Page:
Responses to negative-emotion posts contained nearly 2.5 times more supportive words and also more positive emotion, perhaps because friends were wishing each other well. “Mutual friends of the original poster [may be] collectively offering support to each other and trying to reappraise the situation,” the researchers say—a kind of ad hoc support group. 

4. Friends are particularly sensitive to low self-worth

All these effects seemed to be amplified when Facebook users shared a select few feelings—namely, negative feelings about the self: unwanted, worthless, alone, helpless. These posts received 72 percent more comments that were 51 percent longer and contained twice as many negative-emotion words than your average response to a post without a feeling annotation. Emotions like unloved or defeated act as big red flags calling for our friends’ help.

Researchers also tracked how many private messages users received after posting their status updates, weeding out conversations that had already been in progress. When users posted negative, self-related feelings, friends mobilized their support across private channels as well: Messages to the user increased by 24 percent, and you can easily imagine the content (although the researchers didn’t study it): I saw your post—are you okay? Is there anything I can do to help?

On the surface, then, it would seem as if Facebook users are providing genuine emotional support to each other, looking out for their friends and empathizing with their emotions. We do know that people feel closer to their Facebook friends after getting comments from them, for example (and more so than after getting a like). Future research may tell us how Facebook users feel after the particular emotional interactions studied here, and what happens if our negative feelings get no response.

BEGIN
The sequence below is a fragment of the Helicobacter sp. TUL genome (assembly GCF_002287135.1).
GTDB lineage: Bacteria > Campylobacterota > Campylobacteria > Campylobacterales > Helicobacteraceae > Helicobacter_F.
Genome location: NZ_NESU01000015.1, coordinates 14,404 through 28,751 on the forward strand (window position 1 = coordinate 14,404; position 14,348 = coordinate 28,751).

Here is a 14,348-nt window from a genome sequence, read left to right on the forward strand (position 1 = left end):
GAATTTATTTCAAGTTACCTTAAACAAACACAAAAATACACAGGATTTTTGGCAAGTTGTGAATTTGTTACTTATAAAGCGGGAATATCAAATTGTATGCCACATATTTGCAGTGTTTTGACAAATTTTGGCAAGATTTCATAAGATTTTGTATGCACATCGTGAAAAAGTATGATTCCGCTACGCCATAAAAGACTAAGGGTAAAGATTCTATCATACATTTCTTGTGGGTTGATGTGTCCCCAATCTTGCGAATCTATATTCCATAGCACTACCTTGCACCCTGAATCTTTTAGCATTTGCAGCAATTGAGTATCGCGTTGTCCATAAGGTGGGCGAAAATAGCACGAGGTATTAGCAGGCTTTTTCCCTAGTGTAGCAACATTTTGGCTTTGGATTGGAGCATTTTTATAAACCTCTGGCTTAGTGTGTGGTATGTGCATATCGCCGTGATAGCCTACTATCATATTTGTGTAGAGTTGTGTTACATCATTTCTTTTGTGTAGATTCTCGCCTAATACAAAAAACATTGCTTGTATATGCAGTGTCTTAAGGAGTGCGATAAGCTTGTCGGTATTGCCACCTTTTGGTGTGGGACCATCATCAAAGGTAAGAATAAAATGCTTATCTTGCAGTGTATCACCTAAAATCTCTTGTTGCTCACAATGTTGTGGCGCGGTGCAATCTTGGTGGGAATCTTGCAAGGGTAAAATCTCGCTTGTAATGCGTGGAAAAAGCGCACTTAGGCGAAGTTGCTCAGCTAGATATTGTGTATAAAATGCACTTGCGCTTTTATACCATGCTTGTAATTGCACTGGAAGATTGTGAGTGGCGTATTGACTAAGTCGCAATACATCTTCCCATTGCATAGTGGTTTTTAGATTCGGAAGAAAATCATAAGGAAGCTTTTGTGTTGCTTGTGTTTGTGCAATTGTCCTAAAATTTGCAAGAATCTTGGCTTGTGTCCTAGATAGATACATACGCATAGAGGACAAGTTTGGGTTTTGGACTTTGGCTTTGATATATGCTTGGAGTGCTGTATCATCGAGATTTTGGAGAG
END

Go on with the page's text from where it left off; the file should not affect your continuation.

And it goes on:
In the meantime, this research might encourage all of us to share more about our struggles on social media. Your tough times can bring out the best in your friends—and help make Facebook a better place for everyone.

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About The Author

Kira M. Newman is an editor and web producer at the Greater Good Science Center. She is also the creator of The Year of Happy, a year-long course in the science of happiness, and CaféHappy, a Toronto-based meetup. Follow her on Twitter!